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Blue Jays’ offence, defence may make up for iffy starting rotation: Griffin

One of the first things Blue Jays president Mark Shapiro recognized as he first slid into Paul Beeston’s chair at the Rogers Centre in early November was that his starting pitching at the top two levels was woefully thin.

This was due to the combination of the free agencies declared by David Price, Mark Buehrle and Marco Estrada. That, plus the dramatic draining of talent from the system by the trading of 13 pitching prospects at the deadline as the Jays rolled the dice and went all in, bidding for a berth in the post-season.

Even now there remain question marks.

At one point, the Jays were looking at just Marcus Stroman, R.A. Dickey and Drew Hutchison. Even after re-signing Estrada, trading for Oakland A’s swingman Jesse Chavez and inking former Jays, Mariners and Pirates lefty J.A. Happ after one season away from the GTA, Shapiro wryly characterized the next level Triple-A Buffalo rotation as “five guys named blank.”

He understood that depth of starting arms through the top farm teams means a lot, and the Jays’ cupboard was bare. Today, the top prospects are still years away.

So as of now, Toronto’s projected rotation, even with the winter additions, clearly does not match the starting fives of the Red Sox and the Yankees, their main competition in defending the AL East. The Red Sox boast Price, Clay Buchholz, Rick Porcello, Eduardo Rodriguez and Joe Kelly. The Yankees feature Masahiro Tanaka, CC Sabathia, Luis Severino, Michael Pineda and Nate Eovaldi.

That being said, leave it to AL MVP Josh Donaldson to spin a positive clubhouse perspective onto the Jays’ pitching situation.

“This is the beautiful thing about our team,” Donaldson told MLB Network Radio in an interview late last week. “To be a starting pitcher, you don’t have to be a stud to go out there and get wins. You just have to be good, be the average guy.”

In other words, just keep us in games and we will crush you, was the message. The Jays’ leading offensive foursome of Donaldson, Jose Bautista, Edwin Encarnacion and Troy Tulowitzki is coming back healthy, and the rest of the supporting cast picks up the table scraps quite nicely.

In addition to returning the majority of the best offence in baseball, the Jays also offer up a ball-in-play pitcher-friendly defensive lineup, with Donaldson at third base and strength up the middle, led by catcher Russell Martin, a middle infield of Ryan Goins and Tulowitzki and centre fielder Kevin Pillar.

So maybe this average Jays’ rotation will take huge advantage of that combination.

There are supporting stats that suggest maybe they are not as bad as it seems. Big salaries don’t necessarily lead to big results these days. The Jays rotation, combined, will earn $ 35 million. Among pitchers that qualified for the ERA title, in term of WHIP (walks+hits to innings pitched), Estrada ranked 10th in the majors, with Dickey 14th and Happ 44th. That is impressive among 30 MLB teams.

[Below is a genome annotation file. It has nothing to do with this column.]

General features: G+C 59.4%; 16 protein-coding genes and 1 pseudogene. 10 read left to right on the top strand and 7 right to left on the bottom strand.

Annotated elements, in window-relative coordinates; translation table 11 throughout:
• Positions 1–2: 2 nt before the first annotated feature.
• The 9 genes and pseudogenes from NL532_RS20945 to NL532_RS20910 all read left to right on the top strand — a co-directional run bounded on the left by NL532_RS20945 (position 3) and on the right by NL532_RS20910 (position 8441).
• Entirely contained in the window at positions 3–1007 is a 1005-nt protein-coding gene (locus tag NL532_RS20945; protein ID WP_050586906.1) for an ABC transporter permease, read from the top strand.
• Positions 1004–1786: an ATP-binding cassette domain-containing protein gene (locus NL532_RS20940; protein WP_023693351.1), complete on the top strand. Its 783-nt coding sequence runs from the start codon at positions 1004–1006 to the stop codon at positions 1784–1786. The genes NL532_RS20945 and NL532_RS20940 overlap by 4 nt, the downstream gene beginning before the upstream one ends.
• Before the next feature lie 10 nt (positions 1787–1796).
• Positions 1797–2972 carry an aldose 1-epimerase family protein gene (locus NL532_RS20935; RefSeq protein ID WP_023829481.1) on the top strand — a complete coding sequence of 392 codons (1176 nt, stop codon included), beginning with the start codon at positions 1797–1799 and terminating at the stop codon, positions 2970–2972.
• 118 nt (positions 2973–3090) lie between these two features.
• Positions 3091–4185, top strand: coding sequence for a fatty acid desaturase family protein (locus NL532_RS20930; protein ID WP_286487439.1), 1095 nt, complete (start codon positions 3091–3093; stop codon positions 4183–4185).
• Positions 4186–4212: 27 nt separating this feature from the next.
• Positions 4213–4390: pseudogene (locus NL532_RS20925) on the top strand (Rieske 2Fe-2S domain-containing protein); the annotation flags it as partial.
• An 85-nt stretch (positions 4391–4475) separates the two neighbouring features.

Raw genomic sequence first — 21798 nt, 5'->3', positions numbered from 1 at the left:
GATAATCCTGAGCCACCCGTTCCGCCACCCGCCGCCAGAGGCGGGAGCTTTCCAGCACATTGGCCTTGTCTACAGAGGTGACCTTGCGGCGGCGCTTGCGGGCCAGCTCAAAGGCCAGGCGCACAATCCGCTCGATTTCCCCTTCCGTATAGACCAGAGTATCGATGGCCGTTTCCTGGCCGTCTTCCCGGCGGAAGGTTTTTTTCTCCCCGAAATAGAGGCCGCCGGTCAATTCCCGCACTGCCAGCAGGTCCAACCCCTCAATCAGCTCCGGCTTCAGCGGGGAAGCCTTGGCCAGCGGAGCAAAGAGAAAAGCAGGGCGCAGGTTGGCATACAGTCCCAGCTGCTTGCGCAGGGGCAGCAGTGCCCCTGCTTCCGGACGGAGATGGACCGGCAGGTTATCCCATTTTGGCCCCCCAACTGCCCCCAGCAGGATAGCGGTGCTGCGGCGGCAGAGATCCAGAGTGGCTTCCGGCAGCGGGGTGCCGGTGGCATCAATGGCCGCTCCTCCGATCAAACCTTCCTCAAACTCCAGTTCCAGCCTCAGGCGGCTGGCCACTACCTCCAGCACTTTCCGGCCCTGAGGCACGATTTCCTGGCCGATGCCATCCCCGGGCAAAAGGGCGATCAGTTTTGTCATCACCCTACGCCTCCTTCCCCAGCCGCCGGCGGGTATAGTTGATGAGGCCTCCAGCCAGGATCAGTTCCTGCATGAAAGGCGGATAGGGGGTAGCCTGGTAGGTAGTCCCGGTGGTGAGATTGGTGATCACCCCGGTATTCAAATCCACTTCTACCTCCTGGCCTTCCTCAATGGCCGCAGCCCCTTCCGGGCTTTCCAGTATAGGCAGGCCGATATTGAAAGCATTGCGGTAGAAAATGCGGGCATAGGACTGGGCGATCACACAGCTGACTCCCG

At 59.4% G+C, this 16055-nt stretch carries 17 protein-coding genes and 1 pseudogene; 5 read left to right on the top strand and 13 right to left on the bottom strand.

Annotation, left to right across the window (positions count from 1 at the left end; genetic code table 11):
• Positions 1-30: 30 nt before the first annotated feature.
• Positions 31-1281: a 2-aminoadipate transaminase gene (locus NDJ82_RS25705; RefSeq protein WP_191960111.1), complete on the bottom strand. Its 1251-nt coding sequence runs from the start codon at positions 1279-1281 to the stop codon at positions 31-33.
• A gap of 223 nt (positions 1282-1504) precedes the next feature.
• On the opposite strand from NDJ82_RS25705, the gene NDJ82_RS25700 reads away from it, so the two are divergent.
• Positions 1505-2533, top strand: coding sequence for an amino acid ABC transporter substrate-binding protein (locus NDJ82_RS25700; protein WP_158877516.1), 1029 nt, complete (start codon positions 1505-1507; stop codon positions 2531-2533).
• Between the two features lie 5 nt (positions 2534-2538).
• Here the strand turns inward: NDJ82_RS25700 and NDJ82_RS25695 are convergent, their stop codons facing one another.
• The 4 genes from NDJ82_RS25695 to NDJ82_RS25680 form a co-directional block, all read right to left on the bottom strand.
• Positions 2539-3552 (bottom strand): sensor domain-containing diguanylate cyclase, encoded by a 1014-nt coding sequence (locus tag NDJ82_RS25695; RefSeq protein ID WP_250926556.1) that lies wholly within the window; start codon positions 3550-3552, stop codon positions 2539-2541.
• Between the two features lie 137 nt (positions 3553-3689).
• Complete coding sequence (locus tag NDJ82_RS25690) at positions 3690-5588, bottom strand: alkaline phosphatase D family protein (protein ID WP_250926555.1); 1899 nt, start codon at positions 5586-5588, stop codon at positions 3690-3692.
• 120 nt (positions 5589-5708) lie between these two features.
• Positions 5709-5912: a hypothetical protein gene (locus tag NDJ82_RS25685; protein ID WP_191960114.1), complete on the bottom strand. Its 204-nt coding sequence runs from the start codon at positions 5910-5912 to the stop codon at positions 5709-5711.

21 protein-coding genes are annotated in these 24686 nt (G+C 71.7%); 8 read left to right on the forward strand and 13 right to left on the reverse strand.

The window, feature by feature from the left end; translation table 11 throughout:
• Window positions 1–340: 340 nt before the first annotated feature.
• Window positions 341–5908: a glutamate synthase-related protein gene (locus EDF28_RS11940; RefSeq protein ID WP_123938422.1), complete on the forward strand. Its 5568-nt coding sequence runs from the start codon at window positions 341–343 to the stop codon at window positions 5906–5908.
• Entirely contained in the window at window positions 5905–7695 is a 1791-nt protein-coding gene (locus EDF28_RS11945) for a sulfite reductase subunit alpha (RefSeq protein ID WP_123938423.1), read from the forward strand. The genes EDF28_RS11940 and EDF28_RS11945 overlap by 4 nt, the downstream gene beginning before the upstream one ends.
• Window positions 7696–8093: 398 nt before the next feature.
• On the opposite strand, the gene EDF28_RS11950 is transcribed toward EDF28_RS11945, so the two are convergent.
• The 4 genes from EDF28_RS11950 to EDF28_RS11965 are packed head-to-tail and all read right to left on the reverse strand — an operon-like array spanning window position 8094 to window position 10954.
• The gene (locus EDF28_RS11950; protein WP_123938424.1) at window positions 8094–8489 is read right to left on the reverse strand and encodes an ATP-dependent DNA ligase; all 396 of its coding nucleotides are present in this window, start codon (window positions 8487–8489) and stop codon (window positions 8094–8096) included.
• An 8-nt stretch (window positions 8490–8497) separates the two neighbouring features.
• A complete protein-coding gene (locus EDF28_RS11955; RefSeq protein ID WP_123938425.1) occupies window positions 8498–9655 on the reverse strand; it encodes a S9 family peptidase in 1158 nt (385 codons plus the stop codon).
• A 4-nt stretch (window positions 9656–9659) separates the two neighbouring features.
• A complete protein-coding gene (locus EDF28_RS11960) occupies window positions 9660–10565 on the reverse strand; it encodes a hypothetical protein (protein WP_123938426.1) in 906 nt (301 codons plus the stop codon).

In any case, no one can argue Shapiro and GM Ross Atkins have added pitching quantity to the organization. The number of starters available to the top two teams — the Jays and Bisons — who have MLB starting experience now numbers 14, with veteran names like Brad Penny, Roberto Hernandez, Scott Diamond and Wade Leblanc all invited to major-league training camp..

Is depth necessary? Here are some meaningful numbers for the Jays over the past seven seasons that support Shapiro’s contention that six or seven major-league starters is simply not enough.

Between 2009-15, the Jays’ top-five rotation pitchers each year have combined to average 126 starts per season. That leaves 36 additional outings for additional pitchers over the course of 162-game schedule. The Jays in seven years have averaged 11.7 starting pitchers utilized per season.

Over those seven seasons, there have been 22 different Jays pitchers make starts that have never been in the top five of any other year’s rotation. Alphabetically the list is as follows: Matt Boyd, Brian Burres, Joel Carreno, Chavez, Scott Copeland, Felix Doubront, Dana Eveland, Liam Hendriks, Shawn Hill, Casey Janssen, Chad Jenkins, Brad Mills, Sean Nolin, Daniel Norris, Ramon Ortiz, Luis Perez, David Purcey, Robert Ray, Todd Redmond, Sanchez, Zach Stewart and Chien-Ming Wang.

The acquisition of reliever Drew Storen from the Nationals did cost the Jays their leadoff hitter in Ben Revere, the only real speed in the current lineup. However, the trade has given manager John Gibbons real flexibility and a key option in the rotation, as he can make Sanchez a starter again.

Sanchez still has tremendous upside and was starting to show it when he was hurt last season. The Jays rushed him back from injury rehab before he was stretched out and ready to start again because of an immediate need at the back end of the bullpen. Now they are able to use the spring to stretch Sanchez out and give him every opportunity to earn a starting role. Meanwhile, Storen combines with Roberto Osuna and Brett Cecil to give the Jays a rock-solid trio in late innings.

Then there’s a trade that seemed a head-scratcher at the time, sending the much-improved Liam Hendriks to the A’s for Chavez. It could now make sense if the veteran right-hander becomes a true swingman in 2016, like Carlos Villanueva was and Estrada was obtained to be in 2015.

If recent history repeats itself and the Jays indeed need 36 extra starts during the 2016 season, then instead of always calling up a Bisons starter and sending him back down the QEW when his usefulness is done, Chavez can be that guy for spot starts with little if any disruption in the clubhouse.

Even with an average rotation, in the end, as Donaldson pointed out, it’s all about the bats.


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